For example, there is an ice cream parlour in a small picturesque Yorkshire village about ten miles away from where I live. This ice cream parlour is open year-round, and whenever I go through the village, it doesn’t matter if it’s the middle of winter or the height of summer, this ice-cream parlour is packed. In tourist season it has people queueing down the road. But everything that this ice cream store sells is vegan. The ice cream, the wafers, the sprinkles, the sources, is all 100% animal-free. But they don’t tell anyone, there’s not a mention of it in the store – it’s only if you go and follow them on social that you will see the words ‘dairy-free’ in their name. They are the ultimate example of ‘vegan by stealth’. They have converted an entire Yorkshire village and all its year-round tourists to vegan ice cream without them even knowing it.

And many people will love that. I love that! But I have to admit, there’s been several times when I’ve driven past and seen the queues and I’ve wanted to run up and down shouting to the people leaving that they are eating vegan ice cream! 


Can not calling your product vegan inadvertently promote meat and dairy?

But what if selling vegan ice-cream, and not letting people know it’s vegan, actually does HARM to the vegan cause? You can argue that selling amazing vegan ice cream without making it clear it’s not animal-based is actually promoting the dairy industry. That person goes away with their view cemented that ice-cream is great and those vegans don’t know what they are missing. As our Vegan Business tribe member Steve from Vegan Muscle said: “Give a non-vegan vegan ice cream once and they eat vegan ice cream for a day. But explain to a non-vegan the exploitation and murder attached to dairy ice cream, whilst at the same time they are enjoying vegan ice cream that’s just as good, and they will eat vegan ice cream for the rest of their lives.”

Veganism is a journey, and running a business is a journey. You learn every day. I am happy to admit that I wasn’t the vegan five year ago that I am now, and I suspect I’m not the vegan now that I’ll be in another five years. You learn and you re-evaluate, because veganism is all about facing your own hypocrisies and deciding to do something about them. So what’s the definitive advice? should you use the word ‘vegan’ in your business? Should you call your products vegan?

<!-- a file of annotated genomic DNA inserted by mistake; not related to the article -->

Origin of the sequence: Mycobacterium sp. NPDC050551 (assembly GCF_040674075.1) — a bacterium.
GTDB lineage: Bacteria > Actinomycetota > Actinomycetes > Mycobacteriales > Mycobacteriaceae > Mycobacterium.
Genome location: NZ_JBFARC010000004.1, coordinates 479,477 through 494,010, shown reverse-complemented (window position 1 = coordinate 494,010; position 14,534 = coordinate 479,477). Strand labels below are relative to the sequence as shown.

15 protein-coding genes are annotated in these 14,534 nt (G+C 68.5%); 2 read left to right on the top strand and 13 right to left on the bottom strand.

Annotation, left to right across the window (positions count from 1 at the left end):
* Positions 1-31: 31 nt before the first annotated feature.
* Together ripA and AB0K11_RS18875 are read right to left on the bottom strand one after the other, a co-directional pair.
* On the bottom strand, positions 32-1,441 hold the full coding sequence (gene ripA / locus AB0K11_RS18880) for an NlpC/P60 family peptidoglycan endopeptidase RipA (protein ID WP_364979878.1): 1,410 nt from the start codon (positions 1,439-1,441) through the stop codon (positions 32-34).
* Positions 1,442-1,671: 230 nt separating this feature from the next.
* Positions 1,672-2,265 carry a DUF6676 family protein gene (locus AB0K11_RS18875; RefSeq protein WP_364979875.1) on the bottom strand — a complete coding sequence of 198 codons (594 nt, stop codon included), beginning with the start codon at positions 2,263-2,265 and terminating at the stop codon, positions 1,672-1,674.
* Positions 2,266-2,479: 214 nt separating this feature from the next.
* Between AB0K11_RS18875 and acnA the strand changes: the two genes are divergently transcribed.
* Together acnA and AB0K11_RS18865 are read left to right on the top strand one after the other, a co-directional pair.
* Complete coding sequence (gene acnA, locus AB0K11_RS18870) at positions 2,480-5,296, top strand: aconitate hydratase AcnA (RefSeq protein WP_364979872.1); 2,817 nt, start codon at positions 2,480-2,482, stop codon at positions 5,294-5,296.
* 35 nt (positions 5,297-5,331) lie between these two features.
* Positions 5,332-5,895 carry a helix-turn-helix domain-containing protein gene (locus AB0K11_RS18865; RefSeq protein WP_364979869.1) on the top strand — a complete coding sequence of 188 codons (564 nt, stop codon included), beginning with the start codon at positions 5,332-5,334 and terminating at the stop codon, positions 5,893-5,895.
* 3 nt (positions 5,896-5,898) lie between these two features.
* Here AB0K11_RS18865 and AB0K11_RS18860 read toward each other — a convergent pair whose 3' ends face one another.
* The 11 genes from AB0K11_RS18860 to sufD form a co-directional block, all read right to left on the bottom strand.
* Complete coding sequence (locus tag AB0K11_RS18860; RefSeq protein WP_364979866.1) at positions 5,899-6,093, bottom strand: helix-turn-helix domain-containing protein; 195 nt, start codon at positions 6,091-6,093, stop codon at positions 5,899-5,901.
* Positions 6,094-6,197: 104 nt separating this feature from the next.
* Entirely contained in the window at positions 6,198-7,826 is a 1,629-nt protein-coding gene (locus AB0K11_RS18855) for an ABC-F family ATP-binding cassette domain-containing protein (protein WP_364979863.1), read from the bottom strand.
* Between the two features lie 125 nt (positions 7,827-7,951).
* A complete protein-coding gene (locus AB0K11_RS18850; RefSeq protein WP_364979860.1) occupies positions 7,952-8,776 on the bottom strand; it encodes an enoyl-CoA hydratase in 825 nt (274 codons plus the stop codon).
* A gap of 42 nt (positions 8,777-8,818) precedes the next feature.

Undoubtedly, the trend of dropping the word ‘vegan’ in favour of ‘plant-based’ has allowed a lot of companies to find more plant-based customers, but at the same time it has removed the single point of difference that we have a chance of winning on as vegan businesses: Put a plant-based product from an ethical vegan company on the shelf, stripped of it’s vegan message, next to a plant-based product from a meat or dairy company, and the average consumer will see no difference. So it then comes down to price and brand recognition, and the larger company is almost always going to be able to simply squeeze out the smaller. 

So those increased sales figures in the short term may just translate to you being priced out of the market in the long-term. And that’s what we’ve seen happen with so many vegan brands this last year. We’ve been soundly beaten at our own game.

And even if you say by not calling products vegan, we’re prompting more people to try a vegan product, well, we’re a bit late to that party now. Tesco supermarket is selling plant-based burgers for 85p a patty. Burger King has an excellent plant-based Whopper for people to try. Some of the best chocolate I’ve had this year has been supermarket own-brand and I had one of the best plant-based pizzas of my life in Pizza Hut. The non-vegan companies have already got that covered. So if you’re not going to be able to compete with the big plant-based brands on price or quality, does it make sense for you to hide the one thing you can beat them on: your vegan ethics?

Now, I’m going to leave that an open question because this is a journey. But when you have people like Veganuary founder Matthew Glover banning the use of the phrase ‘plant-based’ in the marketing of his vegan chicken company VFC because, as he put it, “We are vegan activists first and food producers second” then that gives you a great template to follow. And after all, I guess that’s why we are Vegan Business Tribe, not Plant-Based Business Tribe!